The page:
There is a mountain of transportation data available from Uber, Lyft and other participants in the new technology of ride-sharing that can potentially offer valuable insight into the evolution of transport in the 21st century, but problems with the data also exist.
Uber and its competitors, for example, may release data that direct people toward auto travel rather than alternatives such as public and pedestrian transit. Another question is the reliability of the data released. What data are they withholding that could tip the balance in some instances toward other transportation choices?
Going beyond the data issue, a reliance on vehicle traffic carries societal penalties of congestion, pollution, land management issues and resource use. Regarding pollution, engines produce unburned hydrocarbons, nitrogen oxides, carbon monoxide, sulfur oxides and carbon dioxide. Below 20 miles per hour emission pollutants are higher. Moreover, hydrocarbons react with sunlight to produce acid rain, and forest and crop damage.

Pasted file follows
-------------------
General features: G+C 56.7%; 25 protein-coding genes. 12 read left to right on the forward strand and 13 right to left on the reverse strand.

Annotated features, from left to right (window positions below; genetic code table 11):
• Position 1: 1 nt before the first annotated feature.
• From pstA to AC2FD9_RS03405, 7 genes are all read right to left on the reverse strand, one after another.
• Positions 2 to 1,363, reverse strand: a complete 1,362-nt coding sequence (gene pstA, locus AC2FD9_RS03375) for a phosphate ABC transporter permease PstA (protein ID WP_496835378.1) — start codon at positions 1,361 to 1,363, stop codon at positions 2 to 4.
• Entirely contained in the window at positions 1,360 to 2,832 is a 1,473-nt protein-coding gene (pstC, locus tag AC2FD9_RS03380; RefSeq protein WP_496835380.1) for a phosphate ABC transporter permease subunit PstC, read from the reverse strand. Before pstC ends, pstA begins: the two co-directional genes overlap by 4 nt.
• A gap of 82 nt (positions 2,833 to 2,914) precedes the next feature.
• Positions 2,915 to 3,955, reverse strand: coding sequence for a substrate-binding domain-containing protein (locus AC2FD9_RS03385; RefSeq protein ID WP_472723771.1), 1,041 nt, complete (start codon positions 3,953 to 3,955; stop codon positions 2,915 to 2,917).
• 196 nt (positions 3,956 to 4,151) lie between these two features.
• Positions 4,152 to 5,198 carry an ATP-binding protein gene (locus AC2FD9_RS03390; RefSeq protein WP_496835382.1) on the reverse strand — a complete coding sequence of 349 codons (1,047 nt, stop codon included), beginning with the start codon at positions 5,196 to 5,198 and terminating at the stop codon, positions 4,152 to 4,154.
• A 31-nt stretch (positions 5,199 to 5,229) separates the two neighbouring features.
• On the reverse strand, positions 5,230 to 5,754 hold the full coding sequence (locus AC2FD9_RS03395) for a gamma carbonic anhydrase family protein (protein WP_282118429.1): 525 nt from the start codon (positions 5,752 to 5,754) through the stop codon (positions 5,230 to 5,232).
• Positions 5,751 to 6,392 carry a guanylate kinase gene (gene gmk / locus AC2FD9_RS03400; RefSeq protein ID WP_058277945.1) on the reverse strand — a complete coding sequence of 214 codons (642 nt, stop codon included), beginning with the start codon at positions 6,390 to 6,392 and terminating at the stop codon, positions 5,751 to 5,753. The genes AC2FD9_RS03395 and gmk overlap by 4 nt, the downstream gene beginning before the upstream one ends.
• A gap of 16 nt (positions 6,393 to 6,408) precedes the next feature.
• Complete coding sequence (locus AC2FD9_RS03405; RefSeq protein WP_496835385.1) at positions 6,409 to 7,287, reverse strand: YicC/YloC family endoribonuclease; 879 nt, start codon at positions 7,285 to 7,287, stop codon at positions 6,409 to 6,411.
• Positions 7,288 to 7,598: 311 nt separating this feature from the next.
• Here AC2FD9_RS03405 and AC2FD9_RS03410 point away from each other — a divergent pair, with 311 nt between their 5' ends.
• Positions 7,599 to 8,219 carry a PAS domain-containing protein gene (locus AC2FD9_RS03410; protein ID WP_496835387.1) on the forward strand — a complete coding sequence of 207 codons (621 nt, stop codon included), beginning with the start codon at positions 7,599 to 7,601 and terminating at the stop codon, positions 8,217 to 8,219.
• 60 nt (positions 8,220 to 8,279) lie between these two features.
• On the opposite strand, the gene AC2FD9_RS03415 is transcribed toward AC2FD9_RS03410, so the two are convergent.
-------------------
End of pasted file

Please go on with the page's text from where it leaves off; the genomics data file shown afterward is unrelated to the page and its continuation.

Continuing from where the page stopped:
In summary, while it’s true that some of the data released by new era transport companies is useful, the issue of bias is an obstacle that must be acknowledged. Solutions to congestion and pollution must focus on other forms of transportation including bicycle and pedestrian traffic.
Finally, a telling study from the University of California, Davis found that if Uber and other ride-sharing services were not available, people would utilize public transit, walking or biking. That’s an insight that should interest anyone with an unbiased view of the future of transportation.
Read more at Center For American Progress